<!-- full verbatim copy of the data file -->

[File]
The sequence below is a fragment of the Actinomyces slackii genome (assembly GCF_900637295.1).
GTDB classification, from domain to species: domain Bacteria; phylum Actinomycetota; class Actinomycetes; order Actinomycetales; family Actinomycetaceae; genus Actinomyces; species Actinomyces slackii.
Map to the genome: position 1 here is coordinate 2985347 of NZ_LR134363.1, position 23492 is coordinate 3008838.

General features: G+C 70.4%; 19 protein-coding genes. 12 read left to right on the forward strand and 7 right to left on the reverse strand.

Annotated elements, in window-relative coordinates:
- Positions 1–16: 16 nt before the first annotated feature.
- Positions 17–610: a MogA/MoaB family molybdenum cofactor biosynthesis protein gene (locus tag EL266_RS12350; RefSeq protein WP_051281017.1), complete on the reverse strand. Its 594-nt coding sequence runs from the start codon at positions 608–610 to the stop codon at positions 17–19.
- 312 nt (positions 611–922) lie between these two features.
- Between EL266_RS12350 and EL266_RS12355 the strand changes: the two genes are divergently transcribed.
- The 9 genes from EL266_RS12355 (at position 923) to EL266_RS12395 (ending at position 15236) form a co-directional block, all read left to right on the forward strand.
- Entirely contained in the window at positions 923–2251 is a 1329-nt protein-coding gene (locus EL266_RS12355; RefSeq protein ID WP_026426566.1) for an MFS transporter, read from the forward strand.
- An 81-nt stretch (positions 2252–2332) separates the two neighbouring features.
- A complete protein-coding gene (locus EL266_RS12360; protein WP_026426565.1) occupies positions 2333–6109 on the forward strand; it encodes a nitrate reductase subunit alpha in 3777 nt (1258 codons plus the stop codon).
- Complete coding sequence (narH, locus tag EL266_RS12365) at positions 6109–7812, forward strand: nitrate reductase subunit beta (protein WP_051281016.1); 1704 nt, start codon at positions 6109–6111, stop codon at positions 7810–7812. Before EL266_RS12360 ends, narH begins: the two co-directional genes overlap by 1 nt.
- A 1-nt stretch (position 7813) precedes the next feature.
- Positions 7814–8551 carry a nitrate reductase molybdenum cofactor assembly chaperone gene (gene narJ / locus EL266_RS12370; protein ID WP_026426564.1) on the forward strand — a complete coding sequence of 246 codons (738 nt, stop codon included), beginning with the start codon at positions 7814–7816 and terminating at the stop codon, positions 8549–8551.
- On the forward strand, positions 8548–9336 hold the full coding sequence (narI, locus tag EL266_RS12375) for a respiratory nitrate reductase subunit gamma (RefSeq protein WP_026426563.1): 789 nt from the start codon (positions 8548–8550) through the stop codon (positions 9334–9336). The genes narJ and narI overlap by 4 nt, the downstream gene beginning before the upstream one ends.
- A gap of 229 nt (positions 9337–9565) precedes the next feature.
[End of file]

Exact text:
The sequence below is a fragment of the Actinomyces slackii genome (assembly GCF_900637295.1).
GTDB classification, from domain to species: domain Bacteria; phylum Actinomycetota; class Actinomycetes; order Actinomycetales; family Actinomycetaceae; genus Actinomyces; species Actinomyces slackii.
Map to the genome: position 1 here is coordinate 2985347 of NZ_LR134363.1, position 23492 is coordinate 3008838.

General features: G+C 70.4%; 19 protein-coding genes. 12 read left to right on the forward strand and 7 right to left on the reverse strand.

Annotated elements, in window-relative coordinates:
- Positions 1–16: 16 nt before the first annotated feature.
- Positions 17–610: a MogA/MoaB family molybdenum cofactor biosynthesis protein gene (locus tag EL266_RS12350; RefSeq protein WP_051281017.1), complete on the reverse strand. Its 594-nt coding sequence runs from the start codon at positions 608–610 to the stop codon at positions 17–19.
- 312 nt (positions 611–922) lie between these two features.
- Between EL266_RS12350 and EL266_RS12355 the strand changes: the two genes are divergently transcribed.
- The 9 genes from EL266_RS12355 (at position 923) to EL266_RS12395 (ending at position 15236) form a co-directional block, all read left to right on the forward strand.
- Entirely contained in the window at positions 923–2251 is a 1329-nt protein-coding gene (locus EL266_RS12355; RefSeq protein ID WP_026426566.1) for an MFS transporter, read from the forward strand.
- An 81-nt stretch (positions 2252–2332) separates the two neighbouring features.
- A complete protein-coding gene (locus EL266_RS12360; protein WP_026426565.1) occupies positions 2333–6109 on the forward strand; it encodes a nitrate reductase subunit alpha in 3777 nt (1258 codons plus the stop codon).
- Complete coding sequence (narH, locus tag EL266_RS12365) at positions 6109–7812, forward strand: nitrate reductase subunit beta (protein WP_051281016.1); 1704 nt, start codon at positions 6109–6111, stop codon at positions 7810–7812. Before EL266_RS12360 ends, narH begins: the two co-directional genes overlap by 1 nt.
- A 1-nt stretch (position 7813) precedes the next feature.
- Positions 7814–8551 carry a nitrate reductase molybdenum cofactor assembly chaperone gene (gene narJ / locus EL266_RS12370; protein ID WP_026426564.1) on the forward strand — a complete coding sequence of 246 codons (738 nt, stop codon included), beginning with the start codon at positions 7814–7816 and terminating at the stop codon, positions 8549–8551.
- On the forward strand, positions 8548–9336 hold the full coding sequence (narI, locus tag EL266_RS12375) for a respiratory nitrate reductase subunit gamma (RefSeq protein WP_026426563.1): 789 nt from the start codon (positions 8548–8550) through the stop codon (positions 9334–9336). The genes narJ and narI overlap by 4 nt, the downstream gene beginning before the upstream one ends.
- A gap of 229 nt (positions 9337–9565) precedes the next feature.